Giterman's opinion was different: he thought that the situation in Danzig paralleled that in Germany; he felt that there was no escaping the conclusion that the Jews had to leave Danzig. At the end of November 1937 Giterman sent another report to Kahn, in which he repeated his previous statements and added that Jewish (p.178)

capital in the city was no longer transferable because Jews were forbidden to sell their property, and therefore they had to be supported.

[Jewish emigration from Danzig 1937 and 1938]

Despite the reluctance of JDC, Jewish organizations in Danzig saw no other alternative but to help as many Jews emigrate as possible. Between October 1937 and the end of 1938 4,900 Jews left Danzig; 3,300 went back to Poland, and the rest went abroad. These were the official figures. But Giterman thought that in actual fact fewer people had emigrated and that 5,500 Jews were still in Danzig.

[Giterman for emigration to Palestine - illegal emigration to Palestine]

Giterman was in favor of a well-organized emigration plan, whereas the Danzig community, under the influence of the Zionist-Revisionists (whose leader Giterman rather rashly suspected of being in the service of the Gestapo), was trying to find the means for mass illegal emigration to Palestine.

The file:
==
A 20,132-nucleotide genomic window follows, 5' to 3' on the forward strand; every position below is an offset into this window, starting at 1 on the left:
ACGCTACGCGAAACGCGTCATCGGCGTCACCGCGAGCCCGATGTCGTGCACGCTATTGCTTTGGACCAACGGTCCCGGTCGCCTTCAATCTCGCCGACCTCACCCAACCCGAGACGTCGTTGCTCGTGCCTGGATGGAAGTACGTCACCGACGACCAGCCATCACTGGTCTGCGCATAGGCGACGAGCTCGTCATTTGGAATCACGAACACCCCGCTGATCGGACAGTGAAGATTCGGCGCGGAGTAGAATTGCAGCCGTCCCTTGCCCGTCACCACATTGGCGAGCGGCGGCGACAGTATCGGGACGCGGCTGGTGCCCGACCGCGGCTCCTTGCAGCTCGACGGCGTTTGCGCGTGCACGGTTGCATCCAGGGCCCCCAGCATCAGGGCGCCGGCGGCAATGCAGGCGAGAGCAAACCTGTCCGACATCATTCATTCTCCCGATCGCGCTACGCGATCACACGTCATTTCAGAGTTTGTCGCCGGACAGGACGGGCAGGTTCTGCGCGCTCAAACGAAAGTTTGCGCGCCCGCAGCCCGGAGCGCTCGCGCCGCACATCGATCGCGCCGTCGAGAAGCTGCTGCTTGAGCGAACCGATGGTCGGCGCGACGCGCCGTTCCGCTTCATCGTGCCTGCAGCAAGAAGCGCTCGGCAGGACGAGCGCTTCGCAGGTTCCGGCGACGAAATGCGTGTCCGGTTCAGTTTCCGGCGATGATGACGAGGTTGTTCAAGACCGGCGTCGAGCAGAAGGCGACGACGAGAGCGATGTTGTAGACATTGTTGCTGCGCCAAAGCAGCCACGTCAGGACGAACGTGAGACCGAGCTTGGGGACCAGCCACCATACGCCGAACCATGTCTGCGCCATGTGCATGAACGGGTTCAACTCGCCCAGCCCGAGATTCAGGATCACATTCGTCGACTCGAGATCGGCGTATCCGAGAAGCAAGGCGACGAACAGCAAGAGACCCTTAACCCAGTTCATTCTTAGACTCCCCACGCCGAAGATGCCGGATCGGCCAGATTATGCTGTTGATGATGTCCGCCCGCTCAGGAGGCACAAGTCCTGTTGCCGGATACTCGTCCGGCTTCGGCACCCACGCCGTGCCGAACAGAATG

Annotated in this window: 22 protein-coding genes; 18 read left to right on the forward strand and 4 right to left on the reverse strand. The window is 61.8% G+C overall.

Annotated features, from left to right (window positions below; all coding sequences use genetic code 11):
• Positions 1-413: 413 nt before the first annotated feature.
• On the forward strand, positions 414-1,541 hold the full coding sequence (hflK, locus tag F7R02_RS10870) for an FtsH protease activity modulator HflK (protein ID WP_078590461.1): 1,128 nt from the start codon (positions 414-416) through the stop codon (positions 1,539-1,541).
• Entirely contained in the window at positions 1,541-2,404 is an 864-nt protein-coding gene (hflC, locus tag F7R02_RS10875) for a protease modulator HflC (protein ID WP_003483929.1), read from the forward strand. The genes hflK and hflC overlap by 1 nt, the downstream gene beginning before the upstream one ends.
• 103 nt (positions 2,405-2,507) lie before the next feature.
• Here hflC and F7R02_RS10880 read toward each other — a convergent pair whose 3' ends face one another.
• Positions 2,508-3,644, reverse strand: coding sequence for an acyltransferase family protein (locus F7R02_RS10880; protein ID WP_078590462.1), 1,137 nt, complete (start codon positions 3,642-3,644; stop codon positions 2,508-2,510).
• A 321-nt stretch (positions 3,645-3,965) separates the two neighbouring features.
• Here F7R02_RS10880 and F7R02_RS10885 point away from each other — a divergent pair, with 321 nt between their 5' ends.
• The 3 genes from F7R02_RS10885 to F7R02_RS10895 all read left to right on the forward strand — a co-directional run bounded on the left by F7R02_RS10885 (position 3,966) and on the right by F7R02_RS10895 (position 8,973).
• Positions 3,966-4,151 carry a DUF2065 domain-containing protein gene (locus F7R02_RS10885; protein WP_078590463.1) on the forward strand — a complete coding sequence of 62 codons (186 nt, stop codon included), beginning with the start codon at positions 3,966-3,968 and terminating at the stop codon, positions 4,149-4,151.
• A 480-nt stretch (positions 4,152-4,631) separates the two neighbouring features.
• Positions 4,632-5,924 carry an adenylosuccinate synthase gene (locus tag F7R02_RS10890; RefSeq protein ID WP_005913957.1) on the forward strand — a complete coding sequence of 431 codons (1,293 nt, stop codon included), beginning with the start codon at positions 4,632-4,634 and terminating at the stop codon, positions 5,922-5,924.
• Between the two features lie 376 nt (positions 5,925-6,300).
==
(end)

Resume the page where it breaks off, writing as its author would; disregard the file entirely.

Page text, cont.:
(End note 100:
-- Ibid. [which?];
-- Giterman report of 12/30/38: "A Jewish community has started the dangerous adventure of deporting their own members from Danzig." Giterman warned JDC "not to assume any responsibility for this adventure." The text of this document is an English translation of the original, which is missing).

JDC, Giterman warned, should not give its support to these plans. In the end, of course, the people who did go on illegal ships to Palestine were saved from what followed in their native city.

(End note 101: Eliahu Stern's Ph.D. thesis at the Hebrew University, on the Danzig community, should clarify these points before long).

JDC, on the other hand, increased its support for Danzig. It spent $ 24,885 there in 1938, and $ 54,000 in 1939.